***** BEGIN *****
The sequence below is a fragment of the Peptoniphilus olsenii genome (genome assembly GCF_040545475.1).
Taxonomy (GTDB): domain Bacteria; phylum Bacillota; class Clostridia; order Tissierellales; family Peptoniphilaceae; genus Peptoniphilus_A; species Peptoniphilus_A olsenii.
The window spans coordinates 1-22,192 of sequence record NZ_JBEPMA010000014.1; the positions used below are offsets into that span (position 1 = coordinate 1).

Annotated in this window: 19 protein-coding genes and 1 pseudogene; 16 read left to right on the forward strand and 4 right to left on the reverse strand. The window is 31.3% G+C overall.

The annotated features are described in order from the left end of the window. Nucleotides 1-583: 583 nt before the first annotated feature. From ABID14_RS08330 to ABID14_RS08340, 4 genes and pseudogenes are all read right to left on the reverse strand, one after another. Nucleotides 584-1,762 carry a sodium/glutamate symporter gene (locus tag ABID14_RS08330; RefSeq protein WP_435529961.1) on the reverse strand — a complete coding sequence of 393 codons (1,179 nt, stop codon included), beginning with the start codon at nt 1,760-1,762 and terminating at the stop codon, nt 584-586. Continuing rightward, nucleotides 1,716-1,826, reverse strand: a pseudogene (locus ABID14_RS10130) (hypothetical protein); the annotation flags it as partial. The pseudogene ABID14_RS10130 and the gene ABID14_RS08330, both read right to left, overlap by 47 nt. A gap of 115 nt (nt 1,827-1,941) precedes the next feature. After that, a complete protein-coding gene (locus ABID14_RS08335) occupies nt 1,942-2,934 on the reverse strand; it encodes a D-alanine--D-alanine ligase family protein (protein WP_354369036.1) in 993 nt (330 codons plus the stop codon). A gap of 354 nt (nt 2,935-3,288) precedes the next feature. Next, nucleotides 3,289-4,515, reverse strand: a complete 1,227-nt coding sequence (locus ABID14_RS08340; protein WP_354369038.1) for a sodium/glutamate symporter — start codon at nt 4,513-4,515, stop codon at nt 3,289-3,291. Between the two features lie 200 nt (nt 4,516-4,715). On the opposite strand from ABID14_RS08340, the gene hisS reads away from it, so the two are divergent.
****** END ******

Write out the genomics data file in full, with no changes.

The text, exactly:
The sequence below is a fragment of the Peptoniphilus olsenii genome (genome assembly GCF_040545475.1).
Taxonomy (GTDB): domain Bacteria; phylum Bacillota; class Clostridia; order Tissierellales; family Peptoniphilaceae; genus Peptoniphilus_A; species Peptoniphilus_A olsenii.
The window spans coordinates 1-22,192 of sequence record NZ_JBEPMA010000014.1; the positions used below are offsets into that span (position 1 = coordinate 1).

Annotated in this window: 19 protein-coding genes and 1 pseudogene; 16 read left to right on the forward strand and 4 right to left on the reverse strand. The window is 31.3% G+C overall.

The annotated features are described in order from the left end of the window. Nucleotides 1-583: 583 nt before the first annotated feature. From ABID14_RS08330 to ABID14_RS08340, 4 genes and pseudogenes are all read right to left on the reverse strand, one after another. Nucleotides 584-1,762 carry a sodium/glutamate symporter gene (locus tag ABID14_RS08330; RefSeq protein WP_435529961.1) on the reverse strand — a complete coding sequence of 393 codons (1,179 nt, stop codon included), beginning with the start codon at nt 1,760-1,762 and terminating at the stop codon, nt 584-586. Continuing rightward, nucleotides 1,716-1,826, reverse strand: a pseudogene (locus ABID14_RS10130) (hypothetical protein); the annotation flags it as partial. The pseudogene ABID14_RS10130 and the gene ABID14_RS08330, both read right to left, overlap by 47 nt. A gap of 115 nt (nt 1,827-1,941) precedes the next feature. After that, a complete protein-coding gene (locus ABID14_RS08335) occupies nt 1,942-2,934 on the reverse strand; it encodes a D-alanine--D-alanine ligase family protein (protein WP_354369036.1) in 993 nt (330 codons plus the stop codon). A gap of 354 nt (nt 2,935-3,288) precedes the next feature. Next, nucleotides 3,289-4,515, reverse strand: a complete 1,227-nt coding sequence (locus ABID14_RS08340; protein WP_354369038.1) for a sodium/glutamate symporter — start codon at nt 4,513-4,515, stop codon at nt 3,289-3,291. Between the two features lie 200 nt (nt 4,516-4,715). On the opposite strand from ABID14_RS08340, the gene hisS reads away from it, so the two are divergent.